Liminality & Research

What a wonderful discussion last class. A special thanks to Tyler, who really opened up thoughtful discussion about your own “position-ality” as MA grad students who are now embarking on a journey into research. Indeed you are on a threshold of sorts. It is a place of relative discomfort. This is a key time in the development of your own, overall, intellectual growth. Your research agenda will become one aspect of your professional and personal identity. With that in mind, it is interesting to grapple with pre-conceived notions that we might take from the past. We must apprehend certain expectations, and even in the face of them, work to foster our own capabilities, passions, and determination to do the work we find compelling.

Along the road towards a sense of personal empowerment (that is critical to good work – i.e. “the self-centered researcher”), I am glad that we also took a moment to shed further light on the context of higher education . “The Academy” has long established its authority over knowledge production through protocols like “peer review”, and challenging “hoops” to jump through like tenure. These milestones in an academic career are not for the faint of heart, and in short, the work is “not for just anybody”. The bar for rigor and excellence (…is this the “end all, be all”?…) is set very high for a tenured University professor in a field that is founded on prestige (without much opportunity). And so these “traditions” (and their effect on people) have trickled deep down into the culture of higher education.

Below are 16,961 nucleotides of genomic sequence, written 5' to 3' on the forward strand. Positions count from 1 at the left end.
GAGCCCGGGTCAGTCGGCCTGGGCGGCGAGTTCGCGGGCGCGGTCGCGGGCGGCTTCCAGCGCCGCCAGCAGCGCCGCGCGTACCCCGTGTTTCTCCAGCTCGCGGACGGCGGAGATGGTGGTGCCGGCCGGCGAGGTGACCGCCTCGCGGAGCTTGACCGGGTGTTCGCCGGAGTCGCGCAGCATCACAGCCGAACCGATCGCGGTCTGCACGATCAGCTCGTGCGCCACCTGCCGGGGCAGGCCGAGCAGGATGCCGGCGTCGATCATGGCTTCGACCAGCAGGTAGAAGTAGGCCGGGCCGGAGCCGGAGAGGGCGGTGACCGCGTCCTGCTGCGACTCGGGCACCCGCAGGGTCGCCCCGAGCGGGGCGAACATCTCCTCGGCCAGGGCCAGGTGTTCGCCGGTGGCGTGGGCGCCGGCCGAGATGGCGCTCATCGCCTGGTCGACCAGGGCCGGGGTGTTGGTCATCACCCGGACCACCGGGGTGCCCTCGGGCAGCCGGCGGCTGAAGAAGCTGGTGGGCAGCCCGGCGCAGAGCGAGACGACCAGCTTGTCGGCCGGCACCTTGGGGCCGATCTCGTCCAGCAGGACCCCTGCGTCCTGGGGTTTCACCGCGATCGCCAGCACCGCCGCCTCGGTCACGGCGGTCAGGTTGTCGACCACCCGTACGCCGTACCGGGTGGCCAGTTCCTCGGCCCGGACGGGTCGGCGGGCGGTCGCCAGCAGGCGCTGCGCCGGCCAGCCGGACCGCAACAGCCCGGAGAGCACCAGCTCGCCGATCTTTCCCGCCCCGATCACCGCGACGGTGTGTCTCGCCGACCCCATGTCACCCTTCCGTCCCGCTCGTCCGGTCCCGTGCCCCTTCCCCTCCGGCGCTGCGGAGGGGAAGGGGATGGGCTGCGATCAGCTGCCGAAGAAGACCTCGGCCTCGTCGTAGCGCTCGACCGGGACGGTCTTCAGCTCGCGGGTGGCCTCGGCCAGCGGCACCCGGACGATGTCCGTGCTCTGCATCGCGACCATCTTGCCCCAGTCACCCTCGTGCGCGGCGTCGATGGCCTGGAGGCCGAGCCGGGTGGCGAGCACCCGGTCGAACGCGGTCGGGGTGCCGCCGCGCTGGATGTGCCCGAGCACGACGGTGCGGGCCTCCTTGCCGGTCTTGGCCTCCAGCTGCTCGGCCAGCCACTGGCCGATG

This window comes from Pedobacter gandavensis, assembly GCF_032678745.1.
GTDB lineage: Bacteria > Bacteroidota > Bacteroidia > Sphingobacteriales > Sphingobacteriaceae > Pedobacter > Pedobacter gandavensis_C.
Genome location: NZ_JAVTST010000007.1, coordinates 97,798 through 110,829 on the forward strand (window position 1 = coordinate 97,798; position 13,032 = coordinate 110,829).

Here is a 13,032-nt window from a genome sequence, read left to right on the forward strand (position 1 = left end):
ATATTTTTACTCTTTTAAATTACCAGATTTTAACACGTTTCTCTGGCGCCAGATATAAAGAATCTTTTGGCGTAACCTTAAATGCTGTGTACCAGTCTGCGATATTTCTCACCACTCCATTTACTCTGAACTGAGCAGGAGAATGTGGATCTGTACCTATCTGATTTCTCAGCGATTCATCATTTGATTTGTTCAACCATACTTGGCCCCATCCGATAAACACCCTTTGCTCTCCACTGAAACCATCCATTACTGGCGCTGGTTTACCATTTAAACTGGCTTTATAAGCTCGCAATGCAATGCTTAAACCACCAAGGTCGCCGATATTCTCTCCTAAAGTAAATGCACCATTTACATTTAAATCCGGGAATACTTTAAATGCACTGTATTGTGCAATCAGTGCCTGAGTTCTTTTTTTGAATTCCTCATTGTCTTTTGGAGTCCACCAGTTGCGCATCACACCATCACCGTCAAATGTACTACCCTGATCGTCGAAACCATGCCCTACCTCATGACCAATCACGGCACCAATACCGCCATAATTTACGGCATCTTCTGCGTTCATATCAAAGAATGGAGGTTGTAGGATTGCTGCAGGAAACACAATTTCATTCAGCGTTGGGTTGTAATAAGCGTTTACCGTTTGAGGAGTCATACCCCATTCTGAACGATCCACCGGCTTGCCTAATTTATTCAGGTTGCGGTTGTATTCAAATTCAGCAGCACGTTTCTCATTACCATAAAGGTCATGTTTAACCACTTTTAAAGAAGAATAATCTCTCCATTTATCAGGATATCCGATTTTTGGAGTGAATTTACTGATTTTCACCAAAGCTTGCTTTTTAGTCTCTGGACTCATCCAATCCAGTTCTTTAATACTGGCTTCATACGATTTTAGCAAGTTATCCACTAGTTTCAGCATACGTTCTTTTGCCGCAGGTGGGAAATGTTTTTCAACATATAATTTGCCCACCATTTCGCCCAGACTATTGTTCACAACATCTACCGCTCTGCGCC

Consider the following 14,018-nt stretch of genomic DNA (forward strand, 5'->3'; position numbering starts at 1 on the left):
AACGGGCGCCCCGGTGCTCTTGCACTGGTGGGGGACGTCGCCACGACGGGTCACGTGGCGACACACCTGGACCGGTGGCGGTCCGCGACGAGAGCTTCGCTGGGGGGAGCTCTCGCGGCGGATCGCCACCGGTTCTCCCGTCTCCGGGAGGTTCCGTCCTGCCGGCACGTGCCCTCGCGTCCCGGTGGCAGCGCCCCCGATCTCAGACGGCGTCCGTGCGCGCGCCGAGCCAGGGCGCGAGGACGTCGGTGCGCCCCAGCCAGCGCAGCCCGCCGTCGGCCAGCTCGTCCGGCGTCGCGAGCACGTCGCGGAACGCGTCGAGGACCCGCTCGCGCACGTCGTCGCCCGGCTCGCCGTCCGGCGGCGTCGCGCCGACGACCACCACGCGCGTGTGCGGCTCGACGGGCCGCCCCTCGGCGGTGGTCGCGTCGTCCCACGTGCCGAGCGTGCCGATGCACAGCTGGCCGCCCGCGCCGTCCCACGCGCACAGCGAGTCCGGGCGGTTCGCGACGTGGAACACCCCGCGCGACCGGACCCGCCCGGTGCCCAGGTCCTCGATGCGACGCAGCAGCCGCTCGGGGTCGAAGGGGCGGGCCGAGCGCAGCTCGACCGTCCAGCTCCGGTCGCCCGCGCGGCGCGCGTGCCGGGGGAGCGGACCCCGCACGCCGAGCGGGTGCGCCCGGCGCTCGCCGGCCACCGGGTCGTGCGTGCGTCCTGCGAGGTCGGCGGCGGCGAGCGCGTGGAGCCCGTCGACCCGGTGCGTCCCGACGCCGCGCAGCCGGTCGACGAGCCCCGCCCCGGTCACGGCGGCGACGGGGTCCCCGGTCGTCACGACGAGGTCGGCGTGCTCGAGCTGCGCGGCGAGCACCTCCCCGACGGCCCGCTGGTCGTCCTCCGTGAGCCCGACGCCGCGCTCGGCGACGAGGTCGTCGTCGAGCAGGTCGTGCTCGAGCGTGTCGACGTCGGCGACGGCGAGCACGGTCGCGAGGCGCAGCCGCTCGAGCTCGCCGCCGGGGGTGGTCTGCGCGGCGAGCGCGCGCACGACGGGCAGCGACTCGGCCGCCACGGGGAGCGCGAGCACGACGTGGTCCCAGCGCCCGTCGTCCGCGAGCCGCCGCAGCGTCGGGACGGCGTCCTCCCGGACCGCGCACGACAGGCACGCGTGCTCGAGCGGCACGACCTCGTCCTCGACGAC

In some sense, our class was all about thinking that through, connecting the dots, and understanding broader contexts for the enterprise of research. Your are now in a “liminal position”,. You are at the threshold (or the edges) of certain “training”, and you must find your way (authentically) to produce your own contribution – new knowledge that has your “stamp”. Tyler’s discussion asking us to consider methods and attitudes towards research was a great place for us to start. And his presentation “walkthrough” of Purdy & Walker’s Liminal Spaces and Research Identity: The Construction of Introductory Composition Students as Researchers was just the right footing to set off on our journey together.

Our class slides:

Your to-do list

Next week we will take a close look at the first example of a Writing Studies “methodology” for research. Please read:

Your fourth blog is due the morning of 2/15. Please write a reflection on our autoethnography articles for discussion.

Remember to read your peer’s blogs, so that during our class discussion you can offer thoughtful “shout outs” to some of your classmates next week.

Happy Valentines Day! See you next week. And remember, we will be meeting in ZOOM!

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